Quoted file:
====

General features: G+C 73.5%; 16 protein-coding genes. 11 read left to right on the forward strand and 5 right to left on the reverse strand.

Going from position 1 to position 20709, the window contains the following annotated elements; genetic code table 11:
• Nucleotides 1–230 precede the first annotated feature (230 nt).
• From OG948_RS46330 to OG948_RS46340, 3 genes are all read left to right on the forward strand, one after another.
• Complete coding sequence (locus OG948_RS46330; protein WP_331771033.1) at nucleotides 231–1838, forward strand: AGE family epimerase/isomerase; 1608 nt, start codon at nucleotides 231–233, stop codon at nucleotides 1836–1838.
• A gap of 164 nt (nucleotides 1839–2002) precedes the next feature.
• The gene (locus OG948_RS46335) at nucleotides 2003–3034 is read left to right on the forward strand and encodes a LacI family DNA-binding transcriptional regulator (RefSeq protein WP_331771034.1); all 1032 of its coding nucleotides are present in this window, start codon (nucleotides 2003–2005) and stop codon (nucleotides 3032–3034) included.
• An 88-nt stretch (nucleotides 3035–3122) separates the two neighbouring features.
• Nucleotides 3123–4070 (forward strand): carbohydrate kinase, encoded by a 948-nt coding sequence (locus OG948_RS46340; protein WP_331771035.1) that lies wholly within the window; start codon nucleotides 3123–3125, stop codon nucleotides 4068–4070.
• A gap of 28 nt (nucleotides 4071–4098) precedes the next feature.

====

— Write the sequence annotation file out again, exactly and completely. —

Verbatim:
General features: G+C 73.5%; 16 protein-coding genes. 11 read left to right on the forward strand and 5 right to left on the reverse strand.

Going from position 1 to position 20709, the window contains the following annotated elements; genetic code table 11:
• Nucleotides 1–230 precede the first annotated feature (230 nt).
• From OG948_RS46330 to OG948_RS46340, 3 genes are all read left to right on the forward strand, one after another.
• Complete coding sequence (locus OG948_RS46330; protein WP_331771033.1) at nucleotides 231–1838, forward strand: AGE family epimerase/isomerase; 1608 nt, start codon at nucleotides 231–233, stop codon at nucleotides 1836–1838.
• A gap of 164 nt (nucleotides 1839–2002) precedes the next feature.
• The gene (locus OG948_RS46335) at nucleotides 2003–3034 is read left to right on the forward strand and encodes a LacI family DNA-binding transcriptional regulator (RefSeq protein WP_331771034.1); all 1032 of its coding nucleotides are present in this window, start codon (nucleotides 2003–2005) and stop codon (nucleotides 3032–3034) included.
• An 88-nt stretch (nucleotides 3035–3122) separates the two neighbouring features.
• Nucleotides 3123–4070 (forward strand): carbohydrate kinase, encoded by a 948-nt coding sequence (locus OG948_RS46340; protein WP_331771035.1) that lies wholly within the window; start codon nucleotides 3123–3125, stop codon nucleotides 4068–4070.
• A gap of 28 nt (nucleotides 4071–4098) precedes the next feature.